Friday, June 27, 2014

For Art's Sake 2: "...the God-given genius of certain individuals..."

There have been quite a few visits to galleries this year, some more memorable than others.

We went to the Dulwich Picture Gallery to see their exhibition titled DAVID HOCKEY: PRINTMAKER and while not making me any more of a fan, it certainly showed the breadth of his ever-roaming interest in creating art - the show even ended with artworks he has created on a photocopier. The colours were particularly vibrant and lush...

We also saw the exhibition at the National Gallery, STRANGE BEAUTY: MASTERS OF THE GERMAN RENAISSANCE.  Again it didn't exactly rock my world - once you have seen one North European wizened, monkey-like face you have seen them all.  But there were some that I really liked... Jan Van Eyck's famous "Arnolfini Portrait" of the named couple looking very stately yet mysterious, Lucas Cranach the Elder's enigmatic "Portrait of A Woman" and Hans Holbein was well represented by a cameo of Anne of Cleves as well as "A Lady With A Squirrel And A Starling" - the squirrel was particularly lovely!

At Tate Britain, there was a very interesting exhibition called KENNETH CLARKE: LOOKING FOR CIVILISATION which was an overview of the wide-ranging art collection which belonged to the art historian and broadcaster, whose 1969 BBC series CIVILISATION was one of the first 'personal view' arts series.

Across the exhibition you follow Clark's life, from his privileged upbringing to his remarkable ascension to being, at 30, the youngest ever director of the National Gallery.  He used his influence - and private wealth - to help artists on their way (particularly during WWII).  Also during WWII, he saved the National Gallery's finest works from the London bombings by hiding them in Welsh caves while keeping the building open for free lunch-time recitals.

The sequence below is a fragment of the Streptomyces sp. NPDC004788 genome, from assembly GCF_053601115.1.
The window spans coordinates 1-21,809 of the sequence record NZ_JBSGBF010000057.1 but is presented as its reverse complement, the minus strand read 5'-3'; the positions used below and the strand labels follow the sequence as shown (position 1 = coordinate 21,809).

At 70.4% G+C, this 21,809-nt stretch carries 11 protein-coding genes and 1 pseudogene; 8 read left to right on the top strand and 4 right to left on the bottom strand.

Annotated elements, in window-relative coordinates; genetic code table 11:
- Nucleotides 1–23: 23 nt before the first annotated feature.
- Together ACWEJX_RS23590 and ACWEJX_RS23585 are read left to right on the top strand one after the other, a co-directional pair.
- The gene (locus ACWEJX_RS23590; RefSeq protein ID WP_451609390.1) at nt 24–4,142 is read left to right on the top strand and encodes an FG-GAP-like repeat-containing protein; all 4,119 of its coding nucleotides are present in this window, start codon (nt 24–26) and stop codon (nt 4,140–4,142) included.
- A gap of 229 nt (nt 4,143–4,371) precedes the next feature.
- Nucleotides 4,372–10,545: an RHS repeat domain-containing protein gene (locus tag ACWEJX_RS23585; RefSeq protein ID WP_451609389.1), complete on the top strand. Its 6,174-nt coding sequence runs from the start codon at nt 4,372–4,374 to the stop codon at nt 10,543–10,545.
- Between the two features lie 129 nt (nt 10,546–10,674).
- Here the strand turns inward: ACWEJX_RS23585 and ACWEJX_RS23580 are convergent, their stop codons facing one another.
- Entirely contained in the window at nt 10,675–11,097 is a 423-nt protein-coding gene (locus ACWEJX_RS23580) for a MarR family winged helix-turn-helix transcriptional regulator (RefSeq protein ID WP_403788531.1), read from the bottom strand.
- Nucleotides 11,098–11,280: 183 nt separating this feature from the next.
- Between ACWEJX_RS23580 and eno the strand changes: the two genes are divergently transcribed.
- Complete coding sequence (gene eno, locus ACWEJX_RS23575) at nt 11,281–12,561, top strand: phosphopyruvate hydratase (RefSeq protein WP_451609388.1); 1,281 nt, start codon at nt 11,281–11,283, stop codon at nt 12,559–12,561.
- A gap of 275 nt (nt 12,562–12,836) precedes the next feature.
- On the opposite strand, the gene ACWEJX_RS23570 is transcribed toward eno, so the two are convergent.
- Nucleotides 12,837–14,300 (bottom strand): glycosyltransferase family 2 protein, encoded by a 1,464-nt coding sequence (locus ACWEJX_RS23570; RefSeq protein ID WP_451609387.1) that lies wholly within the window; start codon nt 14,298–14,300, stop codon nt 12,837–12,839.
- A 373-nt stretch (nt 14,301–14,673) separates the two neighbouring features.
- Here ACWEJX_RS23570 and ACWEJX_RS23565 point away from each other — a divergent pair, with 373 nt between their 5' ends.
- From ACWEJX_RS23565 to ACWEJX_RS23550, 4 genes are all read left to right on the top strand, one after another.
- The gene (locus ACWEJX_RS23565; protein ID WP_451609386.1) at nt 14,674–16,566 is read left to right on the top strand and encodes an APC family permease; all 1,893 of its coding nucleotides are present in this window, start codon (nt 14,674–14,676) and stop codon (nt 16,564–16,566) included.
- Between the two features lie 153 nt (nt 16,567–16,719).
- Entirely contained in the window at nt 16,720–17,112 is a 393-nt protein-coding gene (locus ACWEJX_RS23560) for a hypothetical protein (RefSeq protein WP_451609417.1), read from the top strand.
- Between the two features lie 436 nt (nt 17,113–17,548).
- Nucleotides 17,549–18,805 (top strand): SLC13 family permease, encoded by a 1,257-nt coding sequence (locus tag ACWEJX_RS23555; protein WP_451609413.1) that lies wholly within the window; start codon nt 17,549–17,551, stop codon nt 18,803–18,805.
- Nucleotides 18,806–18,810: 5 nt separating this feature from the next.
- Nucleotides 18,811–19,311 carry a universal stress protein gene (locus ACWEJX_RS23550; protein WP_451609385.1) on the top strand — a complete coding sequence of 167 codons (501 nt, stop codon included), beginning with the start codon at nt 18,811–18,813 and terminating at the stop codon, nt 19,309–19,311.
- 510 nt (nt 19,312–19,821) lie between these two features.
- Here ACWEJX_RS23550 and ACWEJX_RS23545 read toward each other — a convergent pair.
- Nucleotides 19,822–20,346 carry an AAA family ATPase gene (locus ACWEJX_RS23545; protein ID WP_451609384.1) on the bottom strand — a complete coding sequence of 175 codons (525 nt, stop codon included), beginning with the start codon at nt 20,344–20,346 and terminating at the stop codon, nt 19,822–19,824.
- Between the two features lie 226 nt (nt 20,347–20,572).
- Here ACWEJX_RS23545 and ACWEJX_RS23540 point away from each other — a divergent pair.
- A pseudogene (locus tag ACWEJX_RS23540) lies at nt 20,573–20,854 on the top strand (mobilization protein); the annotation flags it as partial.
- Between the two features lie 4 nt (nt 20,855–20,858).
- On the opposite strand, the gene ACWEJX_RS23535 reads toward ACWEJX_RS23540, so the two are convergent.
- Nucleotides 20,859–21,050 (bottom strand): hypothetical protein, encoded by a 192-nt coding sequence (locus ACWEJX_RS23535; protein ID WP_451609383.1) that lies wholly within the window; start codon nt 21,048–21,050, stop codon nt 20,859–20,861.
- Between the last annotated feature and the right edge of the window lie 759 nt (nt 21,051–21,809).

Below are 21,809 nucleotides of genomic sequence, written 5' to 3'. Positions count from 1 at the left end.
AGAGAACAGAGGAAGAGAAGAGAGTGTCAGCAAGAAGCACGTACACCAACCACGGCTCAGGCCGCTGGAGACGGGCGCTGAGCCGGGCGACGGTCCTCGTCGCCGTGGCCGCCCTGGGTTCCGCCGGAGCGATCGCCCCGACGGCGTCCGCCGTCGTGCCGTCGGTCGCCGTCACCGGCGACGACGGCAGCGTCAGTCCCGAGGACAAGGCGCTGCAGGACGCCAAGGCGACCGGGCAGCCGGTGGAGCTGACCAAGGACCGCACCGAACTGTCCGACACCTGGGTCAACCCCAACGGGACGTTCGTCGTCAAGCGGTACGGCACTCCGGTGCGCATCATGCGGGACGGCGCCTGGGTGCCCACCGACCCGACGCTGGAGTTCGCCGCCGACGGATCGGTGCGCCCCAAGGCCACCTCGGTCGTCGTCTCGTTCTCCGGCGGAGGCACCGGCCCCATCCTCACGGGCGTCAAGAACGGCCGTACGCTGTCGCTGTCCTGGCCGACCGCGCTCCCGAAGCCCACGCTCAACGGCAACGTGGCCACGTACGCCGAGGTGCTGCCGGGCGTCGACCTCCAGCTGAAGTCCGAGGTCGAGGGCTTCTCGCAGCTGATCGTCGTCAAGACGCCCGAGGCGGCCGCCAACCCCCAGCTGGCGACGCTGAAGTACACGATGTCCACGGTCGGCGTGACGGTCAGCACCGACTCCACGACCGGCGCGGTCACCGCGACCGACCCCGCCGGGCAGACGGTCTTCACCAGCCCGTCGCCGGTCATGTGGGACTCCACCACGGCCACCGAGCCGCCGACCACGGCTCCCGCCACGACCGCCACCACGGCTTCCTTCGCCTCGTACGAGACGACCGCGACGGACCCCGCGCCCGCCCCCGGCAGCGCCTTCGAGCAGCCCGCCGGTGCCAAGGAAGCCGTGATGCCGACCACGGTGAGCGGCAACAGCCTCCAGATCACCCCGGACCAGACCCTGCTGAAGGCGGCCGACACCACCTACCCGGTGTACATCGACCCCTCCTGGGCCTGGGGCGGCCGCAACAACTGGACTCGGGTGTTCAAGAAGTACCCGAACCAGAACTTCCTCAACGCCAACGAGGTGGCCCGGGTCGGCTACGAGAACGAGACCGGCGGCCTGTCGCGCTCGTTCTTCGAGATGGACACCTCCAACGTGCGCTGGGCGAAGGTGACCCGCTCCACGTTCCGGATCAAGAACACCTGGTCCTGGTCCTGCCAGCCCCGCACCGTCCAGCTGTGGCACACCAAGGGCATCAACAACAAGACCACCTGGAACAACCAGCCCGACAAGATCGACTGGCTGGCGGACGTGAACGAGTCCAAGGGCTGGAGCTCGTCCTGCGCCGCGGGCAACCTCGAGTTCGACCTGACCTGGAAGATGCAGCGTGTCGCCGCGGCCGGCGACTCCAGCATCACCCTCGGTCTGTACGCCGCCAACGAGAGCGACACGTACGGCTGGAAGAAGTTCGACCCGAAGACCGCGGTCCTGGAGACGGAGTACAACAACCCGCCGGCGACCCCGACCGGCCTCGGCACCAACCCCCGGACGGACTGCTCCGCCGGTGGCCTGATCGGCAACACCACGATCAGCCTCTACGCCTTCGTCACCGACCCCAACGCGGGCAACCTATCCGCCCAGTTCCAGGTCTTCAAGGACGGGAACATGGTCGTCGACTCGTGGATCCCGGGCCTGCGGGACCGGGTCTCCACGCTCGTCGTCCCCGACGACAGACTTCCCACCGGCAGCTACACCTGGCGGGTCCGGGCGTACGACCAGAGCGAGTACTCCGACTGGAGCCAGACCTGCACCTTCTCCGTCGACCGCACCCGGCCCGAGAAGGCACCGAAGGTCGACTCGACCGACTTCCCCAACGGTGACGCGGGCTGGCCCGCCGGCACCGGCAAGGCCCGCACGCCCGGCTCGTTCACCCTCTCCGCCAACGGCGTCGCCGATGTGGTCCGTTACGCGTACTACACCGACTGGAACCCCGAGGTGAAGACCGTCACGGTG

The show has been criticised for showing his traditionalist interests - he was famously dismissive of the 1950s explosion in Modern Art - but there was plenty to enjoy.  It is unsurprising however that Clark himself remained an elusive, anonymous subject - can you understand anyone simply by their interest in art?

Clark was a particular fan of Bloomsbury and in one of the rooms Duncan Grant and Vanessa Bell's self-portraits are close to each other, as well as Vanessa's portrait of daughter Angelica as a Russian princess and home furnishings designed by them too for Roger Fry's Omega Workshop.

 I was particularly excited to see two paintings by Seurat which I had never seen before: the mysterious and hazy "The Forest at Pontaubert" from 1881 and the glorious "Le Bec du Hoc, Grandcamp" from 1885.  The reproduction really does not do it justice - his remarkable use of colour in his pointillist style was hypnotic and I stood for a long time in front of it, lost in it's rhythm.

I was hugely engaged walking around the exhibition and among other fine works were a glowing Samuel Palmer painting from around 1830, some moody works by Victor Pasmore and John Piper and Paul Nash's epic BATTLE OF BRITAIN from 1941.

Sharing the space with this huge canvas were smaller, more painful works based on the human experience of conflict.  Henry Moore's cramped and gloomy sketches of people huddled together in the tube stations during the Blitz and the evocative and haunting works of Mary Kessell, a WWII accredited war artist who was based in Europe at the end of the conflict and was well-placed to document the refugees and the revealed horrors of the concentration camps.

I particularly liked her 1945 work "Refugees: '... pray ye that your fight be not in the winter...' Matthew XXIV, 20" of refugees trudging through an impenetrable winter.

This hugely enjoyable exhibition is on until 10th August.

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